The practice and study of medicine in Iran has a long history. Iranian traditional medicine has been combined with various medical traditions from Mesopotamia, Egypt, India, China, and Greece through more than 4,000 years (6). Despite the remarkable progress in the practice of modern medicine, prescientific methods continue to be practiced. Superstition has had an inconsistent, yet continuous presence over time. The reason that such beliefs have persisted in medicine could be the fact that it eases the acceptance of difficulties (7). Superstitions are a characteristic of myth-oriented societies where people ignore facts and life experiences and rely more on myths, imaginations, magic and dreams. In other words, superstition is a product and a demand in the societies where causal relationships are neglected and replaced by false hopes and dreams. In such societies, there is a preference to explain relationships and events in a superficial manner based on magic and superstition. False religious beliefs and superstition are considered to be the foremost causes of the spread of diseases during the Qajar dynasty in Iran. At that time, Iranian traditional medicine was substantially tainted with superstitions, which gradually became persistent due to repetition and widespread use. The root of superstition is ignorance, fear, and popular thoughts (8).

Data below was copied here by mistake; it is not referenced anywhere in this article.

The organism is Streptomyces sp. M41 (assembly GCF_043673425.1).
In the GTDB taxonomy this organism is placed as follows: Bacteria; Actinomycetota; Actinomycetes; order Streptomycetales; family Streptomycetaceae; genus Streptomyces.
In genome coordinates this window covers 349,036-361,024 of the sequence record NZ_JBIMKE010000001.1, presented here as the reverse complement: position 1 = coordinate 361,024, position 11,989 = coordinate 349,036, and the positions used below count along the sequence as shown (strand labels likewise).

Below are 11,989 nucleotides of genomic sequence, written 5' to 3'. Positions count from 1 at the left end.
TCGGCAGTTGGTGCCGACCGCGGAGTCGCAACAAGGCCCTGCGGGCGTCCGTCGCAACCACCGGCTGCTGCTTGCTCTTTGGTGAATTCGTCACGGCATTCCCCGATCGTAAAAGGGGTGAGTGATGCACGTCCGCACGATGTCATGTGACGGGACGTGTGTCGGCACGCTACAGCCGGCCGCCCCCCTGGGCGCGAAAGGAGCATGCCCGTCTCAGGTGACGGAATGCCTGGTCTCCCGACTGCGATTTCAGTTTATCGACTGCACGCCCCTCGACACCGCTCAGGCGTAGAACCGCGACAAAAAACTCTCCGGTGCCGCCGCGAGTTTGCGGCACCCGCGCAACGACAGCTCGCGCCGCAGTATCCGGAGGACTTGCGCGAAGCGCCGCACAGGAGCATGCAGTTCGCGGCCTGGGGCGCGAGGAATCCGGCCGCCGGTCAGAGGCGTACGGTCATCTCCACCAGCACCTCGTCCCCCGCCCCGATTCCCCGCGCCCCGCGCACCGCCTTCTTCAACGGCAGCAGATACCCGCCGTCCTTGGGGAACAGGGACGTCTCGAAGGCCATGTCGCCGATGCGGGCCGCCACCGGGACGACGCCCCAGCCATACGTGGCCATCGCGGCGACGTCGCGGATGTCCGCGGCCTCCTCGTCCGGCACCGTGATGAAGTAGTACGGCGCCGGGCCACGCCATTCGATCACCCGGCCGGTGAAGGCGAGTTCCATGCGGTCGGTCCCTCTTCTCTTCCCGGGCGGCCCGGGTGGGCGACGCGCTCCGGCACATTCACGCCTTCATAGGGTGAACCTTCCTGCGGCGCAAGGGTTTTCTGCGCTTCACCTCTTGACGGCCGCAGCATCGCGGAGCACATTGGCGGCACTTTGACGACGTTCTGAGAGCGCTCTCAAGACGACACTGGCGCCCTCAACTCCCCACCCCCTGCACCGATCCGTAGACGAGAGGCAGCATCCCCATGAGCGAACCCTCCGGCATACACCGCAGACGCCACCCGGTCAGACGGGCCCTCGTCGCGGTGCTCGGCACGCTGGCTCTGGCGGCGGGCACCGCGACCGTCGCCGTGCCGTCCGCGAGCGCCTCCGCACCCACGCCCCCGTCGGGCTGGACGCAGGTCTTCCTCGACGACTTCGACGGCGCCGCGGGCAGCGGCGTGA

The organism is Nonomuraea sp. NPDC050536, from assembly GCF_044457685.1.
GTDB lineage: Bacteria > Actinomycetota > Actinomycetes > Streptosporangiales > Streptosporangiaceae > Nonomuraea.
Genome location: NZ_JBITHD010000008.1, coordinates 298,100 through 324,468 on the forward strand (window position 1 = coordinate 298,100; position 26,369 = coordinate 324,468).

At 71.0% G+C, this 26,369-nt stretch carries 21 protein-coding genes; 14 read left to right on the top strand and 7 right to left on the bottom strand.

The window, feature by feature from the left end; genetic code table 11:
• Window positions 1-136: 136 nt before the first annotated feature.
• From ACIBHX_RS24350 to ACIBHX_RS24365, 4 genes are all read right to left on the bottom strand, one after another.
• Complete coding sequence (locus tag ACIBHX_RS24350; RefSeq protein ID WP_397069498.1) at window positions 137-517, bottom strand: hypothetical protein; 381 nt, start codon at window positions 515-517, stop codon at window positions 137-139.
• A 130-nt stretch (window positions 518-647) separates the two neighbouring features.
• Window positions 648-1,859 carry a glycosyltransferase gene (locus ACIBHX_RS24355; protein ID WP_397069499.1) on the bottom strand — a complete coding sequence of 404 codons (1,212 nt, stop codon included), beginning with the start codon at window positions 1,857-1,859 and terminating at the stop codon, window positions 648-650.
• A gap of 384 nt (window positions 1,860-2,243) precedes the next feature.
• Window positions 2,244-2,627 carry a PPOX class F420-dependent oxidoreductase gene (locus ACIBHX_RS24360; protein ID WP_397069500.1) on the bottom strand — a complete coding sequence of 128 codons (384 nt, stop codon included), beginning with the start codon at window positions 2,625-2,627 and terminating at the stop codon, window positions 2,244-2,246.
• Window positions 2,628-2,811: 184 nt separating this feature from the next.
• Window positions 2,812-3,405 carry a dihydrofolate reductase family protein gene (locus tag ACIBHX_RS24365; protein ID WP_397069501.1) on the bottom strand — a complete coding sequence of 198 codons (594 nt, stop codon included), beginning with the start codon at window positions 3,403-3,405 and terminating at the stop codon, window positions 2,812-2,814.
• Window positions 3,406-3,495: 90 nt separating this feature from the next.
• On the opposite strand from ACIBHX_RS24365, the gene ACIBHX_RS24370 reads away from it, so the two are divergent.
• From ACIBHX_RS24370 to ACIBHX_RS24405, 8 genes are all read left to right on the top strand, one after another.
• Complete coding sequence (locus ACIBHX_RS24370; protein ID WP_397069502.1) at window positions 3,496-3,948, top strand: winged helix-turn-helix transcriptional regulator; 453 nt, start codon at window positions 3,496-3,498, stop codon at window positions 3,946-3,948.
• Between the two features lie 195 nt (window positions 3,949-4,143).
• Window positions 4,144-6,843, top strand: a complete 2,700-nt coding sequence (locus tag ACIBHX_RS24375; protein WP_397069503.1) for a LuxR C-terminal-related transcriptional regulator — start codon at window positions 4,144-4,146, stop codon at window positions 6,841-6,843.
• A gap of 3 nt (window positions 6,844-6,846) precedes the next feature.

Our study corroborates the findings of the previous studies in this regard. In a research focused on the superstitious beliefs among psychiatric patients in Iran, it was stated that the rate of superstitious beliefs and seeking related treatments were lower in the patients with higher education levels, and it was concluded that superstitious beliefs regarding the treatment of mental illnesses might postpone effective psychiatric treatments and cause irreversible damage to the patients (1).